Last week, the 2015 Program for International Student Assessment (PISA) test scores were released. American students’ grade? Not so good.
American 15-year-olds ranked 39th internationally in math. Our kids are scoring lower than peers in countries our students couldn’t find on a map. This score marks a drop from our 2012 performance, which in turn was a drop from the test in 2009. (The test is administered every three years.) U.S. performance in reading and science also declined since 2009. “We’re losing ground,” said Education Secretary John B. King Jr. “A troubling prospect when, in today’s knowledge-based economy, the best jobs can go anywhere in the world.” Clearly, a new approach is needed.
Teacher unions are the largest influence in the running of too many American schools. Predictably, those unions have tried to pass the buck by attributing poor grades to a lack of government funding. American Federation of Teachers (AFT) President Randi Weingarten and her team are ground zero for these failures and lame excuses. She claims the low scores “were predictable given the impact of the last 15 years of U.S. education policies combined with continuing state disinvestment .” Translation: We need more money.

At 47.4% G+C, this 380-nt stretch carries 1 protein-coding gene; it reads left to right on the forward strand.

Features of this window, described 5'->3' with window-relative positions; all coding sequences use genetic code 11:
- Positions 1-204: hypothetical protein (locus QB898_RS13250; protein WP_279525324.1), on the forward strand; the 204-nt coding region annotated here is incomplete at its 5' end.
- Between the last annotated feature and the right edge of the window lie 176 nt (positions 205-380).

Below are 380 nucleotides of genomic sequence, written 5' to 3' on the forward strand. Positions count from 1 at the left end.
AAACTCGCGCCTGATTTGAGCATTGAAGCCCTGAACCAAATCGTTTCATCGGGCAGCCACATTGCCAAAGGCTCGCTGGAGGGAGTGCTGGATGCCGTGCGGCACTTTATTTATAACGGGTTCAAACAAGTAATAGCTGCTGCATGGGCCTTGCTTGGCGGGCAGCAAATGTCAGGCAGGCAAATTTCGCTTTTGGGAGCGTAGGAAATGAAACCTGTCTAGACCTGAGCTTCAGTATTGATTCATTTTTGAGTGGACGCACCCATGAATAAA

But this whining from Ms. Weingarten doesn’t pass the smell test. According to Organization for Economic Cooperation and Development (OECD) data, the United States spends roughly one-third more per student ($11,700) than the 35-nation OECD average.